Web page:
Think Again: Education

"American Kids Are Falling Behind."

Not really. Anybody seeking signs of American decline in the early 21st century need look no further, it would seem, than the latest international educational testing results. The Program for International Student Assessment (PISA) -- the most-watched international measure in the field -- found that American high school students ranked 31st out of 65 economic regions in mathematics, 23rd in science, and 17th in reading. Students from the Chinese city of Shanghai, meanwhile, shot to the top of the ranking in all three categories -- and this was the first time they had taken the test.

More... "For me, it's a massive wake-up call," Education Secretary Arne Duncan told the Washington Post when the results were released in December. "Have we ever been satisfied as Americans being average in anything? Is that our aspiration? Our goal should be absolutely to lead the world in education." The findings drove home the sense that the United States faced, as President Barack Obama put it in his State of the Union address, a "Sputnik moment."

In fact, the U.S. education system has been having this sort of Sputnik moment since -- well, Sputnik. Six months after the 1957 Soviet satellite launch that shook the world, a Life magazine cover story warned Americans of a "crisis in education." An accompanying photo essay showed a 16-year-old boy in Chicago sitting through undemanding classes, hanging out with his girlfriend, and attending swim-team practices, while his Moscow counterpart -- an aspiring physicist -- spent six days a week conducting advanced chemistry and physics experiments and studying English and Russian literature. The lesson was clear: Education was an international competition and one in which losing carried real consequences. The fear that American kids are falling behind the competition has persisted even as the competitors have changed, the budding Muscovite rocket scientist replaced with a would-be engineer in Shanghai.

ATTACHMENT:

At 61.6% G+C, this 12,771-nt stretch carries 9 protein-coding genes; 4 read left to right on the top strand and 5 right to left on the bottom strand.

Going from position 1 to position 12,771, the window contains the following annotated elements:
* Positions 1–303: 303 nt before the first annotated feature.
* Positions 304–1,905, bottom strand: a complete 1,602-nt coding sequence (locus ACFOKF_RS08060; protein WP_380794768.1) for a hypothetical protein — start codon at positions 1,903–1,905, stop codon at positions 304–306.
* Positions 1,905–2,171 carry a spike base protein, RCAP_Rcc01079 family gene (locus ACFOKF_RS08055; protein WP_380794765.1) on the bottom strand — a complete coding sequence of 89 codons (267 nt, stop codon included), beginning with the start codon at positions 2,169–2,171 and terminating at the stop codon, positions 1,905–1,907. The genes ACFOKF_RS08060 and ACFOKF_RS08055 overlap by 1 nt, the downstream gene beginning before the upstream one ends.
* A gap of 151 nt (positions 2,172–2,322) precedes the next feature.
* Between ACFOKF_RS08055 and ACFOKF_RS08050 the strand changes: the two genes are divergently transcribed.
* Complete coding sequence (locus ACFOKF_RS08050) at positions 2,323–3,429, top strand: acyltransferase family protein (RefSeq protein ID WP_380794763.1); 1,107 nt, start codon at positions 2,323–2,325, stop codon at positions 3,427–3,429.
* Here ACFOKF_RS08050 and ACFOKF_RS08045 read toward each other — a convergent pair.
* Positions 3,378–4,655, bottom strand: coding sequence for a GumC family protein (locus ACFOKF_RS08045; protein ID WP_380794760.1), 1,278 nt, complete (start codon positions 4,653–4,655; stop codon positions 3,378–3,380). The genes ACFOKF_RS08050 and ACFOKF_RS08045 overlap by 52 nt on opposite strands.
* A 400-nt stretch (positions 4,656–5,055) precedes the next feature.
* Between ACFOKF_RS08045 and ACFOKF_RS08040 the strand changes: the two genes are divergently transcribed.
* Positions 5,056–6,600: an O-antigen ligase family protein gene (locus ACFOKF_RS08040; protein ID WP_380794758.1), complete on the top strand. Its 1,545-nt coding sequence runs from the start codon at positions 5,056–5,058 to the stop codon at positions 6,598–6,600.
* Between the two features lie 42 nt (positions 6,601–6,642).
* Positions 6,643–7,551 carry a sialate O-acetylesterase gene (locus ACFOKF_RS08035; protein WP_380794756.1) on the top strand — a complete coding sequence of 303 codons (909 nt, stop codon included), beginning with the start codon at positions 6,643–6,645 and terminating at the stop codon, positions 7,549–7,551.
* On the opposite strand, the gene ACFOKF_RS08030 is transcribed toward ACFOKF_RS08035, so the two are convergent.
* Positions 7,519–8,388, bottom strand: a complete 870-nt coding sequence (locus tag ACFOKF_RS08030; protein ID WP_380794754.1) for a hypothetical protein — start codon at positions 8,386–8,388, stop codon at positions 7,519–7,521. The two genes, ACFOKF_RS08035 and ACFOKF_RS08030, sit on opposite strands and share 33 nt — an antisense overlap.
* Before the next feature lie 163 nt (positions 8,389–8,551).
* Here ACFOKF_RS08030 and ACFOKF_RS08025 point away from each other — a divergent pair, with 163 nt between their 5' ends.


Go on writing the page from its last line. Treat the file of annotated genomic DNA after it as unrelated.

This latest showing of American 15-year-olds certainly isn't anything to brag about. But American students' performance is only cause for outright panic if you buy into the assumption that scholastic achievement is a zero-sum competition between nations, an intellectual arms race in which other countries' gain is necessarily the United States' loss. American competitive instincts notwithstanding, there is no reason for the United States to judge itself so harshly based purely on its position in the global pecking order. So long as American schoolchildren are not moving backward in absolute terms, America's relative place in global testing tables is less important than whether the country is improving teaching and learning enough to build the human capital it needs.

And by this measure, the U.S. education system, while certainly in need of significant progress, doesn't look to be failing so spectacularly. The performance of American students in science and math has actually improved modestly since the last round of this international test in 2006, rising to the developed-country average in science while remaining only slightly below average in math. U.S. reading scores, in the middle of the pack for developed countries, are more or less unchanged since the most recent comparable tests in 2003. It would probably be unrealistic to expect much speedier progress. As Stuart Kerachsky, deputy commissioner of the National Center for Education Statistics, put it, "The needle doesn't move very far very fast in education."


It is a moderately long read if you have the time. It is also good to read non-panic about our education system and it hits on the problems with comparing the United States with homogeneous places like Finland and South Korea.